Jobs are as important for our characters as they are for real people. A character’s career might be their dream job or one they’ve chosen due to necessity. In your story, they might be trying to get that job or are already working in the field. Whatever the situation, as with any defining aspect for your character, you’ll need to do the proper research to be able to write that career knowledgeably.
Enter the Occupation Thesaurus. Here, you’ll find important background information on a variety of career options for your character. In addition to the basics, we’ll also be covering related info that relates to character arc and story planning, such as sources of conflict (internal and external) and how the job might impact basic human needs, thereby affecting the character’s goals. It’s our hope that this thesaurus will share some of your research burden while also giving you ideas about your character’s occupation that you might not have considered before.
Occupation: Bounty Hunter
Overview: Bounty Hunters apprehend fugitives who are running from the law. While a suspect awaits a court date, they’re often released on bail. If they can’t pay the money themselves, they get it from a bail bondsman. If the suspect doesn’t appear for his court date, he becomes a fugitive. The bail bondsman may hire a bounty hunter to find the suspect in exchange for a portion (usually 10-20%) of the bail amount. Bounty hunters may work directly for a bondsman or do freelance work on their own.
In some ways, bounty hunters have more freedom than official police officers because they can enter the fugitive’s home without a warrant and cross state lines to apprehend the fugitive. Their work might include such activities as interviewing family and friends, canvassing the fugitive’s neighborhood, staking out certain locations, tracing phone records and license plates, and confronting the suspect when he’s found. Because of the inherent danger in this job, most bounty hunters work in teams or pairs.
Necessary Training: In the U.S., you must be 21 years old and hold a high school diploma or GED to pursue this career. While many bounty hunters have a background in the military and law enforcement, no official training is necessary. Because they must be licensed in most states, they’ll have to pass an exam that covers the laws and limitations for their trade area. Someone new to this profession would likely apprentice with an experienced hunter to learn the trade.
Useful Skills, Talents, or Abilities: Basic first aid, blending in, charm, ESP (clairvoyance), exceptional memory, gaining the trust of others, good listening skills, haggling, high pain tolerance, knife throwing, mentalism, parkour, reading people, self-defense, sharpshooting, strategic thinking, super strength, survival skills, swift-footedness, wrestling
POSITIVE: Adventurous, alert, bold, cautious, decisive, discreet, focused, industrious, just, observant, patient, persistent, persuasive, protective, resourceful, responsible, sensible, uninhibited, wise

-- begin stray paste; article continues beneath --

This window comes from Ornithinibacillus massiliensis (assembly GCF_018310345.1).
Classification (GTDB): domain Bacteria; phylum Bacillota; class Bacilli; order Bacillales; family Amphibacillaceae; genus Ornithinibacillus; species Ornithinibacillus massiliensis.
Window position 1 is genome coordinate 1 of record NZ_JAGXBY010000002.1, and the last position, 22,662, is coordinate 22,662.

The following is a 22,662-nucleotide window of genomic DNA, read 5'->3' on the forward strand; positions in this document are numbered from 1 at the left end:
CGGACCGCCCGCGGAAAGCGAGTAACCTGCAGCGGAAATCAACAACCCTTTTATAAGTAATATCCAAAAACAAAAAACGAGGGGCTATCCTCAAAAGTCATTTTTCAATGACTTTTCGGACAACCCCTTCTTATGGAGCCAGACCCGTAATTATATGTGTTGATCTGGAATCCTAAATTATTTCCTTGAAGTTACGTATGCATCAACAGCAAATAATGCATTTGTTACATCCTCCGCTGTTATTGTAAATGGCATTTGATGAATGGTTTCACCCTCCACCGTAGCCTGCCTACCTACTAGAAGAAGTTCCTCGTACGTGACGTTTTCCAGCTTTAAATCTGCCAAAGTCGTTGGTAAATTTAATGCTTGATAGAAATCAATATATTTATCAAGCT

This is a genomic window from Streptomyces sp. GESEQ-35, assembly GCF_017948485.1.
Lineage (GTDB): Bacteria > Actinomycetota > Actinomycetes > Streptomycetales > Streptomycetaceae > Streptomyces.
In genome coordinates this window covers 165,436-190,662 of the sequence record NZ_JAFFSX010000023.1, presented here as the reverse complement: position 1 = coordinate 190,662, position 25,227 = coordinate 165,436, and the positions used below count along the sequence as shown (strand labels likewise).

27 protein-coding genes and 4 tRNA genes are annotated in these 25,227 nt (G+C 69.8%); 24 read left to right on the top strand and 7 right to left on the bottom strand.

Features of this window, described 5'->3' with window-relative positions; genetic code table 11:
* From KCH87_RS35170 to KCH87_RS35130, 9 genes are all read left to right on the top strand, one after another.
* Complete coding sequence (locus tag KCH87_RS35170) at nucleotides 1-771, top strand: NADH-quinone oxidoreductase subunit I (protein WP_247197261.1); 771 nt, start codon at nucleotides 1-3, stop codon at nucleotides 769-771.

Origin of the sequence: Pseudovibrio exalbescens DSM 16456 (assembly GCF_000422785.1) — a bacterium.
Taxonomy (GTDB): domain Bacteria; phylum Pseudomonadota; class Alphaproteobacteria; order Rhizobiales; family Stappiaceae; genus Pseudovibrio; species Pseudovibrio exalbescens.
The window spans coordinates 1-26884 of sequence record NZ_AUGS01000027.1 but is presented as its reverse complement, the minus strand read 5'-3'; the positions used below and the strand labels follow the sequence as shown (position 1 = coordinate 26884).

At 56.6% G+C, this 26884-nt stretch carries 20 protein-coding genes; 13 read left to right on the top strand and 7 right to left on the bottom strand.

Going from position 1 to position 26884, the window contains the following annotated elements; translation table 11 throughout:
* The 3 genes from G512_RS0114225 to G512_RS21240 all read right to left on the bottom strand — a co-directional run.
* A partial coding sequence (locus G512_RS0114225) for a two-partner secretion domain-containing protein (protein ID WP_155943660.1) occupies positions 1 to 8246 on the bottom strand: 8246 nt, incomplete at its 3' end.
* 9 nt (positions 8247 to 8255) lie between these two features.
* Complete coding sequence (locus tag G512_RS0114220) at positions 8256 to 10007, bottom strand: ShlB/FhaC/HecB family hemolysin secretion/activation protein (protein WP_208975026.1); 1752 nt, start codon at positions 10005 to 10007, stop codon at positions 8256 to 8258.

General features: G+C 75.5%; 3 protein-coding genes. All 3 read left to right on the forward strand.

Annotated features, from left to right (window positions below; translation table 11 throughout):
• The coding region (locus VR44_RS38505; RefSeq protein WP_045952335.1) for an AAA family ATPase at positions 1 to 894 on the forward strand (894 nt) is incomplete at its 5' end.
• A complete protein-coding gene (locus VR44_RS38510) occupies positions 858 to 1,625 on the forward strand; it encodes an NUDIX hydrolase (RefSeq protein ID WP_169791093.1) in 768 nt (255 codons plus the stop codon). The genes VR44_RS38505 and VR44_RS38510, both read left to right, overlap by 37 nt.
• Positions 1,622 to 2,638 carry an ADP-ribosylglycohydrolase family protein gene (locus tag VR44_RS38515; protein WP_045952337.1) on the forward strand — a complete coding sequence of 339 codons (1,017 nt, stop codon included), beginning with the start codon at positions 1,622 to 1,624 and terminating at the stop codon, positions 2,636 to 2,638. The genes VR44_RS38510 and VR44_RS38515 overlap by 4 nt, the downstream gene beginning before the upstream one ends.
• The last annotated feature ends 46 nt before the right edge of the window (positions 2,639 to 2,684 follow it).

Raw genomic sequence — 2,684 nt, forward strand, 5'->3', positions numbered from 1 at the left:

NEGATIVE: Callous, confrontational, humorless, manipulative, nosy, obsessive, pushy, rebellious, rowdy, suspicious, vindictive
Sources of Friction: Trying to get information from uncooperative sources, being confined by the law, being tempted to circumvent the law to catch a fugitive, not being able to find the fugitive, receiving incorrect information from a source, a job requiring going over budget or schedule, an important contact going out of business (one’s primary investigator or bail bondsman, for instance), conflicts of interest (the fugitive being a person one knows, having a family member who was victimized by the fugitive, etc.), suffering a physical injury that makes it difficult to do the job, being wounded or taken captive by the fugitive, working with an impatient bail bondsman, working a case that multiple bounty hunters are also working, do-gooders questioning one’s methods, having to enter dangerous neighborhoods and talk to volatile people to get information
People They Might Interact With: bondsmen, law enforcement officers, people associated with the fugitive (family members, friends, neighbors, former bosses, etc.), “regulars” in the areas where one frequently works (shop owners, wait staff, etc.), administrative personnel
How This Occupation Might Impact One’s Basic Needs:
- Self-Actualization: A bounty hunter who chose the profession because he was unable to pursue the career he really wanted (such as one in the military or law enforcement) might soon become restless and feel unfulfilled.
- Safety and Security: The danger associated with this job, the fugitives involved, and the neighborhoods they frequent could easily cause safety or security problems for the character.
- Physiological Needs: Most careers wouldn’t impact a character on this level, but a bounty hunter could easily lose their life in this line of work.
Common Work-Related Settings: Airport, alley, backyard, bar, basement, big city street, casual dining restaurant, cheap motel, coffeehouse, convenience store, courtroom, diner, emergency room, fast food restaurant, garage, gas station, hospital (interior), hospital room, hotel room, indoor shooting range, living room, nightclub, park, parking garage, parking lot, police station, pub, public restroom, small town street, subway train, waiting room
Twisting the Fictional Stereotype:
Bounty hunters are often portrayed as rough and grubby, which helps them blend into the environments where their subjects are hiding. To switch things up, consider a bounty hunter who takes on only high-profile cases and must share the upscale looks of the fugitives he hunts.
Visit the other Occupations in our collection HERE.